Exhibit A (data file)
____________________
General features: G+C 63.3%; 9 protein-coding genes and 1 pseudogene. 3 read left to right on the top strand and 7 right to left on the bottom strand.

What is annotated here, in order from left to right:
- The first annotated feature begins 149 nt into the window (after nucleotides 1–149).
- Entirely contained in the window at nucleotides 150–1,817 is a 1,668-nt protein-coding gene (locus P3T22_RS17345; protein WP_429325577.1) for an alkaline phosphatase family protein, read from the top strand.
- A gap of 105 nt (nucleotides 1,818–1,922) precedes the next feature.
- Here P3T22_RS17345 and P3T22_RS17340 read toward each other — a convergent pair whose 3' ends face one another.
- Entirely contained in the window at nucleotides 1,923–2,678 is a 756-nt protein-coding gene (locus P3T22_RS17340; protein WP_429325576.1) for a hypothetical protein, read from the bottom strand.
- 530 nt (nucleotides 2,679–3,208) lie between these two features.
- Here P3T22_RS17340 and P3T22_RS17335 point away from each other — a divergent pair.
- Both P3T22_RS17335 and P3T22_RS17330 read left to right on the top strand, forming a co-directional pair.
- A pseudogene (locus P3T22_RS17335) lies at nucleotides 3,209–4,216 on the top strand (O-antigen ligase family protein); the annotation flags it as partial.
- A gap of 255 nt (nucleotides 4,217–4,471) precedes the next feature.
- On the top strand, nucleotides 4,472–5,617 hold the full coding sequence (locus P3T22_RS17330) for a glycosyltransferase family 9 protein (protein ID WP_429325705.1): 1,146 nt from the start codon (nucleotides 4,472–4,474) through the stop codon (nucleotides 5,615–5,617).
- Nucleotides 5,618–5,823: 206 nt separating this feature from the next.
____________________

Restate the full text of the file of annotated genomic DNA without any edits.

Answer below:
General features: G+C 63.3%; 9 protein-coding genes and 1 pseudogene. 3 read left to right on the top strand and 7 right to left on the bottom strand.

What is annotated here, in order from left to right:
- The first annotated feature begins 149 nt into the window (after nucleotides 1–149).
- Entirely contained in the window at nucleotides 150–1,817 is a 1,668-nt protein-coding gene (locus P3T22_RS17345; protein WP_429325577.1) for an alkaline phosphatase family protein, read from the top strand.
- A gap of 105 nt (nucleotides 1,818–1,922) precedes the next feature.
- Here P3T22_RS17345 and P3T22_RS17340 read toward each other — a convergent pair whose 3' ends face one another.
- Entirely contained in the window at nucleotides 1,923–2,678 is a 756-nt protein-coding gene (locus P3T22_RS17340; protein WP_429325576.1) for a hypothetical protein, read from the bottom strand.
- 530 nt (nucleotides 2,679–3,208) lie between these two features.
- Here P3T22_RS17340 and P3T22_RS17335 point away from each other — a divergent pair.
- Both P3T22_RS17335 and P3T22_RS17330 read left to right on the top strand, forming a co-directional pair.
- A pseudogene (locus P3T22_RS17335) lies at nucleotides 3,209–4,216 on the top strand (O-antigen ligase family protein); the annotation flags it as partial.
- A gap of 255 nt (nucleotides 4,217–4,471) precedes the next feature.
- On the top strand, nucleotides 4,472–5,617 hold the full coding sequence (locus P3T22_RS17330) for a glycosyltransferase family 9 protein (protein ID WP_429325705.1): 1,146 nt from the start codon (nucleotides 4,472–4,474) through the stop codon (nucleotides 5,615–5,617).
- Nucleotides 5,618–5,823: 206 nt separating this feature from the next.